The first cliche I probably ever heard someone say was “Time is money.”
It’s been my experience that the people who say the catch phrase the most usually don’t have much time or money. (But if stress were currency, they’d be some of the richest people I know.)
Since childhood, I’ve liked listening to older people talk; as an adult, I like reading what they write. One recurring thing I’ve heard and read older people near the end of their lives say is, “I wish I had had more time…”
In the end, for so many people, time means a lot more than money.
The Deadline Crunch
I’m working on a big project at work. It’s the kind of project that has me checking email at night, working on weekends…all the fun stuff I normally refuse to do.
I’ve heard “Time is money,” (and so many other buzzwords and catch phrases) bandied about in an effort to keep things moving. I’ve seen one coworker so stressed that they became very ill and missed over a week of work, which naturally led to more stress for them and a slow recovery. I’ve seen people shipped around the country in panicked moves that really weren’t issues.
I’d be lying if I said there haven’t been moments when I’ve been a little tense in my shoulders, but I’m generally good about not letting work get to me. In large part, it’s easy because I’ve refused promotions to management positions that came with a Blackberry and a complete loss of freedom. I don’t apply to jobs that I know will have me working 60+ hours a week, even though they usually pay a lot more than what I currently make. On my current project, it’s a temporary thing and not the norm for where I work, so there’s no need to stress too much and give up the things I enjoy.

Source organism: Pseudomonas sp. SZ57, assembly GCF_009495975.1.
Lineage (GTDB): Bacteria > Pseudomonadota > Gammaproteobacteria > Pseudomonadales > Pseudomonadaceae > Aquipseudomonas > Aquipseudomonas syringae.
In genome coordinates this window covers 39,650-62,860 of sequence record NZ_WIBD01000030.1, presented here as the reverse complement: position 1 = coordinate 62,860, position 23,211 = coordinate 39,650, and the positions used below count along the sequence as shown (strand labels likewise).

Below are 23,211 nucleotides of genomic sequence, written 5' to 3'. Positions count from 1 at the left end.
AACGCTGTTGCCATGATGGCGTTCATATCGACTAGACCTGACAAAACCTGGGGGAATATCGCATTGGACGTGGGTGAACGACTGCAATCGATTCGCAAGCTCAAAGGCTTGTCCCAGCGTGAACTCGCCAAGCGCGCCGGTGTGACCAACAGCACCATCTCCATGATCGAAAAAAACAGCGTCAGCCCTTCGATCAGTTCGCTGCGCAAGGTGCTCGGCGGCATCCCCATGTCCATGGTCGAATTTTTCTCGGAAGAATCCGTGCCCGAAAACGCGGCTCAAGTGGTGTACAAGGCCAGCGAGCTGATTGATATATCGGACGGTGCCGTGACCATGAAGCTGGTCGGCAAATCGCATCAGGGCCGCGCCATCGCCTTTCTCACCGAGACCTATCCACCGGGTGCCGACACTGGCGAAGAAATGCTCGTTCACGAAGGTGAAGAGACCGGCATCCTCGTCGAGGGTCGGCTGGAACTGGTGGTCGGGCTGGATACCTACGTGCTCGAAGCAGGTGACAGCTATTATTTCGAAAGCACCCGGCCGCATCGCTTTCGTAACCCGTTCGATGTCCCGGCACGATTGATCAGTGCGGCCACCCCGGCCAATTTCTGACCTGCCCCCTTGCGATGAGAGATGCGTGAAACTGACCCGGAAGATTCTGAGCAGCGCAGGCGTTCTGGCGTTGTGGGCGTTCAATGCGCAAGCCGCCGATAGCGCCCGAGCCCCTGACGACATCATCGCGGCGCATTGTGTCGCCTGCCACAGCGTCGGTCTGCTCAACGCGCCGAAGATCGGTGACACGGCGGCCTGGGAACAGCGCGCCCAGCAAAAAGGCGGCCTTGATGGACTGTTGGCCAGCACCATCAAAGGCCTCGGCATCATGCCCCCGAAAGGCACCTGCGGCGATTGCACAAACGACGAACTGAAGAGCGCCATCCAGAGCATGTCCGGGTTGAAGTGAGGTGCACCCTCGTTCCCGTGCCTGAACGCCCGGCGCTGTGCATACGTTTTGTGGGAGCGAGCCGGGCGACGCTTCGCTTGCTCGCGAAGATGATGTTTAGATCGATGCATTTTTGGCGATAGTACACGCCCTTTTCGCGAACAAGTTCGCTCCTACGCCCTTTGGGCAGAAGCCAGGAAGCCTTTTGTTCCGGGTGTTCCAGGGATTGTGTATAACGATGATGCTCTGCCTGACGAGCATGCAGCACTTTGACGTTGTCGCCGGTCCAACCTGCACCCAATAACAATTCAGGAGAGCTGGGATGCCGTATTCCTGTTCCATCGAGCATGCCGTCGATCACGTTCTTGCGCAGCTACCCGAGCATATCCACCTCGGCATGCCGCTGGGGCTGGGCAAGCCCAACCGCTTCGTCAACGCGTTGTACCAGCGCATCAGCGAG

I’ve always valued my time.
Even during a deadline, I make time. It’s not always easy, and there are definitely times when I focus more on work than other things for a short time. But time has always been important to me…even if it’s time to just sit and do nothing. (Hell, especially when it’s time to just sit and do nothing!)
Right now it’s Sunday morning and I should be working. My work system is running beside my personal laptop, waiting for me to write procedures and track progress on the big project, but instead–I’m writing this entry. While work glows on another monitor in my office, I’m making a choice to do something I’d rather be doing on a Sunday morning. (I’ve already spent time with my wife this morning, and will continue making time together throughout the day.)